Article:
As women, we are conditioned to provide for others in our household. Little girls receive Easy-Bake ovens, crafting stations, sewing kits, baby dolls, miniature kitchens, dollhouses, and much more for Christmases and birthdays. So many of our girl-oriented toys taught us to be resourceful, and they quietly instilled the need to be useful for everybody else. As we age, we continue to put others above ourselves. We constantly strive to fit molds to please everyone around us.
But what do we do for ourselves? There’s a continual conversation about self-love, but the message doesn’t penetrate our communal psyche. Our society stigmatizes women who put themselves before others. We uplift the narrative of the self-sacrificing matriarch, even at the expense of our grandmothers, mothers, aunts, sisters, cousins, friends, neighbors, and daughters.
Generations of women never had an opportunity to experience their own happiness. Their endless work provided us with the foundations for our current lives. As we look to honor their efforts, we must recognize that they deserved rest. They deserved new clothing, home-cooked meals (that they didn’t make themselves), walks on the beach, cocktails with friends, and love that did not require pain. How can we make it easier for the women in our lives currently? How can we water our gardens to better support our communities and families? We must learn to love and focus on ourselves in order to radiate that love onto those around us.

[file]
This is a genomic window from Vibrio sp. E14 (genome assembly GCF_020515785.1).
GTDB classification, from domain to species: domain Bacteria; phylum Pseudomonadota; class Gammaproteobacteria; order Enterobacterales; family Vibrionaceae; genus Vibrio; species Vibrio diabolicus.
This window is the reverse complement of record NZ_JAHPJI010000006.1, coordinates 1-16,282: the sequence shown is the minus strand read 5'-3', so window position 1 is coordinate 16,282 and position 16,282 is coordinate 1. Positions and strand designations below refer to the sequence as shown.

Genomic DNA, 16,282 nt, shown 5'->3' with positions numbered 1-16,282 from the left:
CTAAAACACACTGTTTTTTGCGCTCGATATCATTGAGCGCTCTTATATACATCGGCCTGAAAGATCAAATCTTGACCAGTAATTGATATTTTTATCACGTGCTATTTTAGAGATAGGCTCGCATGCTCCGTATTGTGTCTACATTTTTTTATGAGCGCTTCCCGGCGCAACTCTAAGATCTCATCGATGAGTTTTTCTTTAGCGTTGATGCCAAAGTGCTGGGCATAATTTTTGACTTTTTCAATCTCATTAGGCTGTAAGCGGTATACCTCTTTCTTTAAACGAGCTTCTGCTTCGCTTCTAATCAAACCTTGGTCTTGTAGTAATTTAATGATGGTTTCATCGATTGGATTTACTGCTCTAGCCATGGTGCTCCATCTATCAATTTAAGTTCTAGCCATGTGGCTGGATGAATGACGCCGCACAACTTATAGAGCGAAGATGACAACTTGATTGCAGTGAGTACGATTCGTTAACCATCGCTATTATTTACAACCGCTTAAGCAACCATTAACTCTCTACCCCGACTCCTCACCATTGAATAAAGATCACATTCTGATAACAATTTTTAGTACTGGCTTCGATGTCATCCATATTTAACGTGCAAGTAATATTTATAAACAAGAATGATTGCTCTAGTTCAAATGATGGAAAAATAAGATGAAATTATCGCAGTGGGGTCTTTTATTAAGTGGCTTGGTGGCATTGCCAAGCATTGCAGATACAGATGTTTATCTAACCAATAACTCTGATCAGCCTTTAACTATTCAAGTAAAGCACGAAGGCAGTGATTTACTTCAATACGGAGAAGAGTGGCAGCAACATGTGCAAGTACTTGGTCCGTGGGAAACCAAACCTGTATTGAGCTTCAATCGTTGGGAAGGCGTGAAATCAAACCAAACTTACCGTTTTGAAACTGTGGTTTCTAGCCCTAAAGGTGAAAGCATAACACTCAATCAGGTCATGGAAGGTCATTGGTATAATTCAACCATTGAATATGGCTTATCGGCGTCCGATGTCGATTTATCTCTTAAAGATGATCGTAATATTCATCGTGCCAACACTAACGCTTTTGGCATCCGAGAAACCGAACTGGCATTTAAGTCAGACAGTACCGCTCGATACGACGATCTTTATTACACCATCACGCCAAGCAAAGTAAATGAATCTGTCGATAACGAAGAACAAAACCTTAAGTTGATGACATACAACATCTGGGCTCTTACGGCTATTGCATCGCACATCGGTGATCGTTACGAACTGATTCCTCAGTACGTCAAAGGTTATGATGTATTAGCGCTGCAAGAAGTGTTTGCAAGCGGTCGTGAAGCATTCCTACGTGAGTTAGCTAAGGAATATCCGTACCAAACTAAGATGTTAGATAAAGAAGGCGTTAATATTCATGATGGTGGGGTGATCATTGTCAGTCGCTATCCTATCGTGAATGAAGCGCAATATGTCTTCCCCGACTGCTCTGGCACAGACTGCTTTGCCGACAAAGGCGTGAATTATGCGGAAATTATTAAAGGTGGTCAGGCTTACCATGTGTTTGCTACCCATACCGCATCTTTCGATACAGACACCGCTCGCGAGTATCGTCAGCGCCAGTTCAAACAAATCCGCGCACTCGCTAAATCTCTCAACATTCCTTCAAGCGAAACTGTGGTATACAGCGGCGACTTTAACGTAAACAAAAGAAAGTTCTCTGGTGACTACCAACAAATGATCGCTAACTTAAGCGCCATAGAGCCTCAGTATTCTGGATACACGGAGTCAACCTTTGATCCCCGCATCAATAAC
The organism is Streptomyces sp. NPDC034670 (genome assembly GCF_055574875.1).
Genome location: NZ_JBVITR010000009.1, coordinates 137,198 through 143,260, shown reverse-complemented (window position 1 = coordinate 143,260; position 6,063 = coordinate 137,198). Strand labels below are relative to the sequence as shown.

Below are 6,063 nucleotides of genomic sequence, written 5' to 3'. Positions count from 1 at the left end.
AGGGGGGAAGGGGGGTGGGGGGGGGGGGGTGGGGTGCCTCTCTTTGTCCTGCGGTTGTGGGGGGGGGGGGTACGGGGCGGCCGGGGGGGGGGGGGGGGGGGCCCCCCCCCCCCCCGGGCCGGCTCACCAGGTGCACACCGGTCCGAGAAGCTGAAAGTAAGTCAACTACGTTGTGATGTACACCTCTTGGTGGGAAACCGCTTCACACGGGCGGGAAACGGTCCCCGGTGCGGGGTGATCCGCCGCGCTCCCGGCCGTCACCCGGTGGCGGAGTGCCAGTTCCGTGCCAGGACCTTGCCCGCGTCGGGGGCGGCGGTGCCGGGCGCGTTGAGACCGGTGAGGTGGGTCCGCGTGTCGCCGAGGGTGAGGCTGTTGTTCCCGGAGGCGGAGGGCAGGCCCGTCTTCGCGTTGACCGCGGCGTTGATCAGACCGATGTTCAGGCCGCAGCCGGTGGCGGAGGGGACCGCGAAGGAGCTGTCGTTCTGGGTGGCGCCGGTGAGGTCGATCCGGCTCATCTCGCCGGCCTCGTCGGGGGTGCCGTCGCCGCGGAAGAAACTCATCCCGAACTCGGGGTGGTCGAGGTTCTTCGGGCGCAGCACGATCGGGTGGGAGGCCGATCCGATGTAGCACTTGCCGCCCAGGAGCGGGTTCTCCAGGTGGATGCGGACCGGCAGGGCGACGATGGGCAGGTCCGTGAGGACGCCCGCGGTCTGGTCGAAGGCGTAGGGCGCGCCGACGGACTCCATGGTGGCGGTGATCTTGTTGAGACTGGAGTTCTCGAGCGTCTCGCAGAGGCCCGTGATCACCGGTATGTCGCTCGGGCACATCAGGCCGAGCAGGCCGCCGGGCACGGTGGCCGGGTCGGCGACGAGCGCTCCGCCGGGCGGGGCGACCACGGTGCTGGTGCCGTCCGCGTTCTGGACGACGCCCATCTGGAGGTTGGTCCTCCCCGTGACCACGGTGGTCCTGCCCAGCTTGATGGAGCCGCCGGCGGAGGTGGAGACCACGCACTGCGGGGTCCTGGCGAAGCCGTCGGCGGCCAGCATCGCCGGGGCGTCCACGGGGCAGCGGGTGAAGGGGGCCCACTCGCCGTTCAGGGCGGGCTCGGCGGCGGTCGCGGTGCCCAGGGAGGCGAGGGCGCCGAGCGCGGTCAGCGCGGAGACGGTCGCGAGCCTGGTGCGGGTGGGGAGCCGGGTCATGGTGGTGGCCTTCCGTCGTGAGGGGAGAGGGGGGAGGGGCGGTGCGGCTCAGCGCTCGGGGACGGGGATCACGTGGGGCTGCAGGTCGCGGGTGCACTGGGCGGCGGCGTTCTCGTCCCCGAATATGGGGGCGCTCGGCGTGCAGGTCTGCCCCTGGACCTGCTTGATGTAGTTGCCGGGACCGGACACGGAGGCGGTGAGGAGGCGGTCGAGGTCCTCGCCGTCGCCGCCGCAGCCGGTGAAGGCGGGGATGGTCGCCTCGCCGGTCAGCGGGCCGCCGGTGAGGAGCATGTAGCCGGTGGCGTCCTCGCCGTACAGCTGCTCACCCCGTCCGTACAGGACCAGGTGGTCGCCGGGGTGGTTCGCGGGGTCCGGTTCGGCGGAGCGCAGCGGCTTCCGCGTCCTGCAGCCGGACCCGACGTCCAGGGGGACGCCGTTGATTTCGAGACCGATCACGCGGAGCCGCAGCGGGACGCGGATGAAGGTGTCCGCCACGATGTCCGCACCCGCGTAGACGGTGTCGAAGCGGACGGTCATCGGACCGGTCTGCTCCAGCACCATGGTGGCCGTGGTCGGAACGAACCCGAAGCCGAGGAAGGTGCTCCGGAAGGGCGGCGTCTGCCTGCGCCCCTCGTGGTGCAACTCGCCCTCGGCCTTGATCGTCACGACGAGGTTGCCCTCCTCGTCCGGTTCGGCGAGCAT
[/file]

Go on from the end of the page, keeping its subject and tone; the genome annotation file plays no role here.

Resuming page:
Earlier today, I googled journal prompts to help pass time during this indefinite quarantine. As I was casually scrolling through the list of questions from a Christian women’s blog, a random blurb in the middle of the list caught my eye, “list your greatest accomplishments in life.” I decided to do it and, I’m not going to lie, listing my greatest achievements made me really happy. A smile crept across my face, and for a second, I felt like a mini-Michelle Obama. The exercise gave me a moment to brag about myself to myself, and I needed that sort of self-love right now.